There are also potentially huge up-front switching costs—the California Energy Commission concludes capital costs for the switch to refiners in California alone will be as much as $1.1 billion. One Texas consulting firm predicted national refinery costs of $5.7 billion to switch to ethanol. They also predict the death of small refiners, loss of huge investments in MTBE (made at government mandate), higher gas prices (estimates range from 4 to 10 cents a gallon extra), and lower air quality to boot.
But what of the environmental benefits of the MTBE ban? This is so obvious it would take a government agency not to realize it. MTBE is not getting into our water alone. If MTBE is in our water, whether from leaking underground tanks or gasoline spills, gasoline is in the water, too. Despite attempts to prove a thin, possible link between MTBE and cancer, we already know gas in your drinking water is a bad thing—we didn’t need any new expert federal commission to tell us that. Fortunately, no one would dream of banning gasoline because it can accidentally contaminate water supplies. (Not yet, anyway.)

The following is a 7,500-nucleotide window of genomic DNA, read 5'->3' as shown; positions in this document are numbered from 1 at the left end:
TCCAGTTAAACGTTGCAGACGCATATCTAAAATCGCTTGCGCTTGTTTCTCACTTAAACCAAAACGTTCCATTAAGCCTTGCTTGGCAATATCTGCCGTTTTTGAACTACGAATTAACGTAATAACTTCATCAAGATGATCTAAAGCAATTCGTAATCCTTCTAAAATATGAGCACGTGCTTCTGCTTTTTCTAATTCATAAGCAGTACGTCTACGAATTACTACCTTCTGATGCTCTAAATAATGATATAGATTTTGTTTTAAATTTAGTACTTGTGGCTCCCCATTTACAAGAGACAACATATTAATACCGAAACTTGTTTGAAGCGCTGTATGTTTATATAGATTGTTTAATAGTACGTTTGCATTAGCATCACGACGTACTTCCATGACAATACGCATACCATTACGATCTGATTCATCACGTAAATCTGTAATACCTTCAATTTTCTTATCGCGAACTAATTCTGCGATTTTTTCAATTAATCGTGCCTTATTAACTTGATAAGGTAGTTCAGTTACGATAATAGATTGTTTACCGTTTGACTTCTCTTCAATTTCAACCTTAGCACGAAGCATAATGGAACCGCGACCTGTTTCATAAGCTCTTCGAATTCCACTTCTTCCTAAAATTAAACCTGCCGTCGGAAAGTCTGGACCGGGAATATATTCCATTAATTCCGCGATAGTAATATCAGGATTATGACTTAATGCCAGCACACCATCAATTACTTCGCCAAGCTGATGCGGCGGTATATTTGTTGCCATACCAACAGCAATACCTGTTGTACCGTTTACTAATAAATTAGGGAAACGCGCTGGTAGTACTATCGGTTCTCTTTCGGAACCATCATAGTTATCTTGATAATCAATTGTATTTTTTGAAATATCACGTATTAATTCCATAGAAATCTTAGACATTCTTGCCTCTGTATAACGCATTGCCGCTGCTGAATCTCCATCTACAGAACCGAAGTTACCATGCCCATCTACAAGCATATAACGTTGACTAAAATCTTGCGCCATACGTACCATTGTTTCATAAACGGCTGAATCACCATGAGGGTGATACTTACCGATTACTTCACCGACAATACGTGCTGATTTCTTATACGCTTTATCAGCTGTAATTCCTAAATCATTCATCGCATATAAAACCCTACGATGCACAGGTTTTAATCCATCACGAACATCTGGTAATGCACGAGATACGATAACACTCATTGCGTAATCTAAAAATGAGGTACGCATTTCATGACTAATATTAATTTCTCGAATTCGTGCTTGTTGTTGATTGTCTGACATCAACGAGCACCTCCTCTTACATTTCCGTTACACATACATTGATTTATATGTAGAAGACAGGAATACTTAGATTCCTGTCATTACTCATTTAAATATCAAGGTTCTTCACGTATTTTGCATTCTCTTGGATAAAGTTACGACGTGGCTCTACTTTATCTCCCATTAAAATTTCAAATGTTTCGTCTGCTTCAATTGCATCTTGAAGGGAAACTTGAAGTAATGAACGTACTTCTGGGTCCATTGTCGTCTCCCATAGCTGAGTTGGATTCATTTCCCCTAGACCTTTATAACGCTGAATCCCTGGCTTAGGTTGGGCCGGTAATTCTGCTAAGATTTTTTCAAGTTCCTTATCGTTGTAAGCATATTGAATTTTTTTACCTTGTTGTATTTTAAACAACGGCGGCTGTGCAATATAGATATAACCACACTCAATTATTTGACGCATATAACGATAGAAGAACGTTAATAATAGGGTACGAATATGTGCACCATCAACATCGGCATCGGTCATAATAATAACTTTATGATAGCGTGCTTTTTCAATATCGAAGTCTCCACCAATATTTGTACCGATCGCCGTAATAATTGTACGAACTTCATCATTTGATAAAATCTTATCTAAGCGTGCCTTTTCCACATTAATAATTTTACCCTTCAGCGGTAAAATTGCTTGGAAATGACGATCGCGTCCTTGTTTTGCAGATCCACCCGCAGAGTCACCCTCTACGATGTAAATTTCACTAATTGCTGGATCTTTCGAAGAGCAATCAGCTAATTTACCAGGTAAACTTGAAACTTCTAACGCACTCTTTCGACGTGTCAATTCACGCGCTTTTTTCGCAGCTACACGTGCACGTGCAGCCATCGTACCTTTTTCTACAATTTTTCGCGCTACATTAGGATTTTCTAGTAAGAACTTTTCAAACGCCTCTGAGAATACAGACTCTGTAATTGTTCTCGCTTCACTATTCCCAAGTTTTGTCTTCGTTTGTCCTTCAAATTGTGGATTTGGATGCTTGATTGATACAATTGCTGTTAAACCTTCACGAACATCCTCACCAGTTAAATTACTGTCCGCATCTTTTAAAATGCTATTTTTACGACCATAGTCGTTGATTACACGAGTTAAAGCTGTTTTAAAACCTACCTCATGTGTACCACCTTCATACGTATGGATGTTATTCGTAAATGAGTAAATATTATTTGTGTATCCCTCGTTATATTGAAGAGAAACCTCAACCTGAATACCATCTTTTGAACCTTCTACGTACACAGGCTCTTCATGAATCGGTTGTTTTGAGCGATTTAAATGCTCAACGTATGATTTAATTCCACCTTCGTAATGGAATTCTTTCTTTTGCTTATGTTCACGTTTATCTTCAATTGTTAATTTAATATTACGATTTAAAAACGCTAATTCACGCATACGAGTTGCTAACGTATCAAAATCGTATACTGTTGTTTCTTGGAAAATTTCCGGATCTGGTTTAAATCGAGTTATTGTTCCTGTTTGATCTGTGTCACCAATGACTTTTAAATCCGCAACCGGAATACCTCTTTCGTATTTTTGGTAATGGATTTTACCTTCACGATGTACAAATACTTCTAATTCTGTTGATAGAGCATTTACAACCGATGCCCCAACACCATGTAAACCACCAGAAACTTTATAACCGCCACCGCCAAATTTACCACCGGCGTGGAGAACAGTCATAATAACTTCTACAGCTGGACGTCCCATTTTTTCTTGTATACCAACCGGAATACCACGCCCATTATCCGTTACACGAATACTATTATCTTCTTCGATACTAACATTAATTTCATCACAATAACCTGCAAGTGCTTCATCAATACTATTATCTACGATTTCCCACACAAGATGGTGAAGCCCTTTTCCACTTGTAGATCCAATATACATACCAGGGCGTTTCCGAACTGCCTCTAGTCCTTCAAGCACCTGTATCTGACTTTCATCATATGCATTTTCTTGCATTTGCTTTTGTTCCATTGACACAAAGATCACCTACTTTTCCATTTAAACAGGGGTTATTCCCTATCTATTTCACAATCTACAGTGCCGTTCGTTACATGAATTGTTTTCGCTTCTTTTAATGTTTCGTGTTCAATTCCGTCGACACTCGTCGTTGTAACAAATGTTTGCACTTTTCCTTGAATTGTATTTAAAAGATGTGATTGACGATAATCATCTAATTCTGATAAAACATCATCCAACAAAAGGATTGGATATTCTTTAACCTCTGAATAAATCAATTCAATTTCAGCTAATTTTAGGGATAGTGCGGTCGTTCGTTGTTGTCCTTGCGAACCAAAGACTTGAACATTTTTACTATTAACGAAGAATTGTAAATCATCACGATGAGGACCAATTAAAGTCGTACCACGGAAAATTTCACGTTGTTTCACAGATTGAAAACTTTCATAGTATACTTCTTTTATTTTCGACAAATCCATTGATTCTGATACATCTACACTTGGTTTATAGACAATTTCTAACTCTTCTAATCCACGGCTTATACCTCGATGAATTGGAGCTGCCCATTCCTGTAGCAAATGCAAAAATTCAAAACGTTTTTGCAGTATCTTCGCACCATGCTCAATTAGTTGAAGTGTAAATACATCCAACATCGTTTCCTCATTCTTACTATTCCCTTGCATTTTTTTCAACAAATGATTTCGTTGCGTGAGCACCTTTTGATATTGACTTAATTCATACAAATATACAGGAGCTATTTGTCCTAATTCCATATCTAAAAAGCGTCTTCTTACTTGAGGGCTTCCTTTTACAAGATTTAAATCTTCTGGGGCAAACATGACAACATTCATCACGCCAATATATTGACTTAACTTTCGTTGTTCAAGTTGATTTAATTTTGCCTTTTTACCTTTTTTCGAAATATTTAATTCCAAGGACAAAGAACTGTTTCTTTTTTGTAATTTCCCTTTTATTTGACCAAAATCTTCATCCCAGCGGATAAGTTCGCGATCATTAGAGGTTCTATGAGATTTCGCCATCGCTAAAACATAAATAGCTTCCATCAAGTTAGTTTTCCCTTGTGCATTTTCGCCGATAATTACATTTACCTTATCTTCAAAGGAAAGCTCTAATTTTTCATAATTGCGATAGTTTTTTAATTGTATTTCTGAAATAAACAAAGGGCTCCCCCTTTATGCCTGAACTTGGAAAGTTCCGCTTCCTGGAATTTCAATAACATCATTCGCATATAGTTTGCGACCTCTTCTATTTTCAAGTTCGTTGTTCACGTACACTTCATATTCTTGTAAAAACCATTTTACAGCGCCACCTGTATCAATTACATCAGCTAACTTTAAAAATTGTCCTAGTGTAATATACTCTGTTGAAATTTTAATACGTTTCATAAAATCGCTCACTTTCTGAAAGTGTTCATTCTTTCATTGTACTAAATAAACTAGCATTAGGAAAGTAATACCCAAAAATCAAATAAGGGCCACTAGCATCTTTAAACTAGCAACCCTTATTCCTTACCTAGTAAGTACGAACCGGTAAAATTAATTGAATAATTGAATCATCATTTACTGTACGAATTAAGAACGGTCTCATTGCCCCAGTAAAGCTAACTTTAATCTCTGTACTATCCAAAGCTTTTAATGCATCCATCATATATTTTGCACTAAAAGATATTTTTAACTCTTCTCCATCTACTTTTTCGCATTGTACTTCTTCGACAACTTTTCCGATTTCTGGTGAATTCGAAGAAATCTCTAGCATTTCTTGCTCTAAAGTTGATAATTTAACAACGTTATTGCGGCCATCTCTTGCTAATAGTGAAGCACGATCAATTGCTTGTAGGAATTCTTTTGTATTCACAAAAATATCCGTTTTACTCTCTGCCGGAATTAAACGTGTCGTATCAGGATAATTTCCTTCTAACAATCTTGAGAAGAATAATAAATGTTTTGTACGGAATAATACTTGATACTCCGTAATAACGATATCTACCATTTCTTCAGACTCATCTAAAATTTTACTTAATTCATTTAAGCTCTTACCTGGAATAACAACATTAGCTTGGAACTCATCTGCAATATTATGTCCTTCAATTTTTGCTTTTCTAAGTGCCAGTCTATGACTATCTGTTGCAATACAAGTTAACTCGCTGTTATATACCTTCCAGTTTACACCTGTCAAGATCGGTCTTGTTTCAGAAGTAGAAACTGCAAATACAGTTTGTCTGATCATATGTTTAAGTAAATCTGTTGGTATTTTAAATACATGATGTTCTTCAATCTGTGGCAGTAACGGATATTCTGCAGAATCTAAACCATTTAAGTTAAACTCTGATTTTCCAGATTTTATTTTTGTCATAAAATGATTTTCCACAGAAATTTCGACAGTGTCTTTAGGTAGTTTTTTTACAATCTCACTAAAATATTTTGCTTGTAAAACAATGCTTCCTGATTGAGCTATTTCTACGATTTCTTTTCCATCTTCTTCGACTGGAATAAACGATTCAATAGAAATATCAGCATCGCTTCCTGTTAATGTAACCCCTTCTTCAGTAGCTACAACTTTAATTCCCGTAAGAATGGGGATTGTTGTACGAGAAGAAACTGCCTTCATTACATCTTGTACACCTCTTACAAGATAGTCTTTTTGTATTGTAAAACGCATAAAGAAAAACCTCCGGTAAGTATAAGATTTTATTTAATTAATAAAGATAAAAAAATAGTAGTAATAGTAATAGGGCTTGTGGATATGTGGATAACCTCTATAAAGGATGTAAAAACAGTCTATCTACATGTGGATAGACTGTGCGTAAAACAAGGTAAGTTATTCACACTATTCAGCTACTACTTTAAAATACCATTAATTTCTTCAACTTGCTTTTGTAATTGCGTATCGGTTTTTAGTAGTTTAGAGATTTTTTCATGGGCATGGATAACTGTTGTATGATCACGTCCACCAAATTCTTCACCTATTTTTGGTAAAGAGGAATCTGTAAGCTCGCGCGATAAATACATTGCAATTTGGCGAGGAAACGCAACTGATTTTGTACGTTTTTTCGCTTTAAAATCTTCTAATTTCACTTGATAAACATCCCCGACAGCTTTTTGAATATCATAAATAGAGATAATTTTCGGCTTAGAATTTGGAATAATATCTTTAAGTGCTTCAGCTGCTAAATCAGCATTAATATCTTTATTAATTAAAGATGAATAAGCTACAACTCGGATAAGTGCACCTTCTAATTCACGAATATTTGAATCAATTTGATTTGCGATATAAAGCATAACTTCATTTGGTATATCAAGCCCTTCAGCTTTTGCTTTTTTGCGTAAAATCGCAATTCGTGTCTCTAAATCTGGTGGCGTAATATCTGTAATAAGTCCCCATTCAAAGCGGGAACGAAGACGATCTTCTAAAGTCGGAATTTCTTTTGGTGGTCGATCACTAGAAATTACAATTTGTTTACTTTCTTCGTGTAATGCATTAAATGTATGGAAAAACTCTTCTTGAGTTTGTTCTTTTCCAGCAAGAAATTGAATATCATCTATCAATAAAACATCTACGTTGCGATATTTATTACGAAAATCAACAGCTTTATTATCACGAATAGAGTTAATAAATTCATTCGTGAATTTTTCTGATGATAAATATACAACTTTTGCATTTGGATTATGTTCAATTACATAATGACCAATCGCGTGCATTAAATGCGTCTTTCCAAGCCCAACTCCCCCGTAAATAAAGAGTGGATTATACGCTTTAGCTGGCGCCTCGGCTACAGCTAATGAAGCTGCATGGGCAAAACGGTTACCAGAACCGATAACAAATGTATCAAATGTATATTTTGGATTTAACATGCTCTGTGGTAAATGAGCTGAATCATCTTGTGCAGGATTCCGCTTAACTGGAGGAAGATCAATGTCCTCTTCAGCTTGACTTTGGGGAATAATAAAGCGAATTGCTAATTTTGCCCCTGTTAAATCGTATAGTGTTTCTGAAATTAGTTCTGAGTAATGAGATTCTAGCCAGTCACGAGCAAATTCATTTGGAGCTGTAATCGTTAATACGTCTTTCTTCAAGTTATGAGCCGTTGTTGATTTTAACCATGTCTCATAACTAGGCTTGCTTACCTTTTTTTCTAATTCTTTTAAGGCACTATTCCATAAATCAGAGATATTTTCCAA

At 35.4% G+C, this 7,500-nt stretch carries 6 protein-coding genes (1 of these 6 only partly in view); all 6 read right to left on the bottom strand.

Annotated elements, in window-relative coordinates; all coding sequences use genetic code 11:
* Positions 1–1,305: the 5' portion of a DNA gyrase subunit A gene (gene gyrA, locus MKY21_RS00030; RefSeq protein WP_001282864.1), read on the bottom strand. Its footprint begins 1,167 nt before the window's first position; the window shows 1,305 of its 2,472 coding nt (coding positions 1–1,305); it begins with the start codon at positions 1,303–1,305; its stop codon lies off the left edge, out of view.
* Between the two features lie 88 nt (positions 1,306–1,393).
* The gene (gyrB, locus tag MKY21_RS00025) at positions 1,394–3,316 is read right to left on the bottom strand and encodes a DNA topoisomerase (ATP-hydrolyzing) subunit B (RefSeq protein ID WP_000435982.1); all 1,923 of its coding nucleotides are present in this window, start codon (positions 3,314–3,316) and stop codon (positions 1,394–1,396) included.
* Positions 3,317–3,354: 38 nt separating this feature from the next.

Gasoline is so vital to our civilization at our current technological level that any problems it creates are to be coped with, not solved through a blanket ban. Banning MTBE won't make it a bit safer to have gasoline in your water. Certainly, everyone involved should try their hardest to keep gas out of our water—and those responsible for any such leakage should have to clean it up, in a proper legal liability system. (This should not include having to pay billions in class action suits based on speculations and fears about phantom cancers and illnesses, fears ginned up and given credence by EPA's decision.) The MTBE ban may make Gov. Davis of California or the EPA look alert and concerned, but it does nothing to make drinking water safer–whether or not MTBE turns out to be a severe human health hazard.